Midterm exams are behind us, and Finals are just around the corner. These are special times of the semester that strike fear into the hearts of many students. This type of panic reaction, however, can be averted long before the exams with the proper study habits and the use of academic tools such as active listening and note-taking.
Good note-taking is essential to doing well in school, as opposed to "just surviving." Experimental research conducted at the University of Mississippi and Mississippi State University found that active listening, recording of notes in class and a review of notes outside of class contribute to increased student retention and retrieval of instructor-presented information.
Comprehension of what a professor is trying to convey to the class is of the utmost importance. As American electrical engineer and inventor Charles Kettering (1876 - 1958) once said, "There is a great difference between knowing a thing and understanding it." When a student fails to comprehend the material, it is difficult to take note of it. Note-taking stimulates active listening and participation, such as asking questions for clarification.
Organization of materials and thoughts are essential to scholastic achievement, yet most students are not familiar with the many methods for organizing notes. The picture on the left is an example of a Roundtable template found at http://www.englishcompanion.com/Tools/notemaking.html. This website has many other good templates to help organize the ideas that professors may try to instill, such as Cluster, Episodic, Hierarchical and many more. It is wise to keep several of these templates on hand to have the right format when it is needed. Organizing one's thoughts in this manner may help ensure comprehension.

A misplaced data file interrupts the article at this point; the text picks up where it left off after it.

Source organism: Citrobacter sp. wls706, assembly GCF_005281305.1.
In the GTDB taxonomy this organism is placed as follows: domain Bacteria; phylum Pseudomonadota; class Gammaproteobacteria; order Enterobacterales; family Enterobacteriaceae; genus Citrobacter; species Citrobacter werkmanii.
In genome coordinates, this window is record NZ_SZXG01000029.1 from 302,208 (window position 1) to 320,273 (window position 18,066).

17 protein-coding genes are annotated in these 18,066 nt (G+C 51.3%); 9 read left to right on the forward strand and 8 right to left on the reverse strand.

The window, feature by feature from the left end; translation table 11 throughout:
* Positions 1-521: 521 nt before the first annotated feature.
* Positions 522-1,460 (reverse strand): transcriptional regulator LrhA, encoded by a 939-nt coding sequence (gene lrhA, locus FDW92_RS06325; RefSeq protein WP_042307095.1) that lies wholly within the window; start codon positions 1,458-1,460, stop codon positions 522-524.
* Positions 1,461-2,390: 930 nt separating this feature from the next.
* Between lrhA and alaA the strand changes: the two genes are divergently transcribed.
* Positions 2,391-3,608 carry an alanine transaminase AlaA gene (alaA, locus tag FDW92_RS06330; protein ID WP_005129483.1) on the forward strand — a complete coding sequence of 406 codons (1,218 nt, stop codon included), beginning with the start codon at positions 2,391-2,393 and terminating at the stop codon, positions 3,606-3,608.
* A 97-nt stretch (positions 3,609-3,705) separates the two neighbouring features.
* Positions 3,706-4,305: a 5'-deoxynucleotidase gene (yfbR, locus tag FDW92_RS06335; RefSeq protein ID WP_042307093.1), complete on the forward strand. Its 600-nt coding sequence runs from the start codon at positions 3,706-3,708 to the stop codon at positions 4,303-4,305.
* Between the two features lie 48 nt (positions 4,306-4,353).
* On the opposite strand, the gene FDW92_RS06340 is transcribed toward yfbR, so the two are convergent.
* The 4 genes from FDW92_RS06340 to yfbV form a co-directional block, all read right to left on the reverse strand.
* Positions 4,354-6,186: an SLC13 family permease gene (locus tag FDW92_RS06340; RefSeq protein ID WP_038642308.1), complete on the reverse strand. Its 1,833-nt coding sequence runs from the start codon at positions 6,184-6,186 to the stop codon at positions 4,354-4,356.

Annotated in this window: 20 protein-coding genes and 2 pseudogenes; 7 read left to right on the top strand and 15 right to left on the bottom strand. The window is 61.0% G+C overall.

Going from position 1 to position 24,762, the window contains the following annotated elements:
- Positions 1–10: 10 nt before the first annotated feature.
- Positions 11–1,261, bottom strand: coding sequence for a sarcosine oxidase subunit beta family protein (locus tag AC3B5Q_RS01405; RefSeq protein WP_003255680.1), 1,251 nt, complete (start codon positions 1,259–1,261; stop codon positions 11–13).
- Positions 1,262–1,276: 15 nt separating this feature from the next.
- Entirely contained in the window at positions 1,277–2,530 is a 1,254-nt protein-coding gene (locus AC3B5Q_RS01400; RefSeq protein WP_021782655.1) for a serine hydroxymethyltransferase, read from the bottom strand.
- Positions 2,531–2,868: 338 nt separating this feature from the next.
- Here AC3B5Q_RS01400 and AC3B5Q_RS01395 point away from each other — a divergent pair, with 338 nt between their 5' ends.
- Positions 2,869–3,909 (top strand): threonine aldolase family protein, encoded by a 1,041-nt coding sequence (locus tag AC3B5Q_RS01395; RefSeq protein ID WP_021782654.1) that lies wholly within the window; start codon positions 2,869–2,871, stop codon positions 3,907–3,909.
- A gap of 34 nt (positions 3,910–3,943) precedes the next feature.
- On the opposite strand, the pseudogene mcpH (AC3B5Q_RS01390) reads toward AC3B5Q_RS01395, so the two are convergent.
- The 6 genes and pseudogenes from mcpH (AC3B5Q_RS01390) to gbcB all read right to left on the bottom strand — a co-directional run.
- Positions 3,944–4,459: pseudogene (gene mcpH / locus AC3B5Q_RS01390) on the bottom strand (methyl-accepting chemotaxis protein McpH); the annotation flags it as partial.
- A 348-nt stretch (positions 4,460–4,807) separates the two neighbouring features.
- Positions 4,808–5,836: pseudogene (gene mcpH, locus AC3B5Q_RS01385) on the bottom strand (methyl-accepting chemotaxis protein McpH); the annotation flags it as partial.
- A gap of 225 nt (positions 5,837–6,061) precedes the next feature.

Another study at The University of Texas in Austin shows that 47% of what a person hears is forgotten in the first twenty minutes and that 62% is forgotten after the first day. Such statistics are even higher if a student doesn't "get it." With that in mind, the sooner after class the student reviews his/her notes, the better the comprehension and retention of the material.
With preparation for midterms underway, the message is clear: Take good notes, ask questions -- and study!
For additional help with study habits or to receive free tutoring for those tough classes, visit the Student Success Center, located in Room 80 of the Learning Resources Building.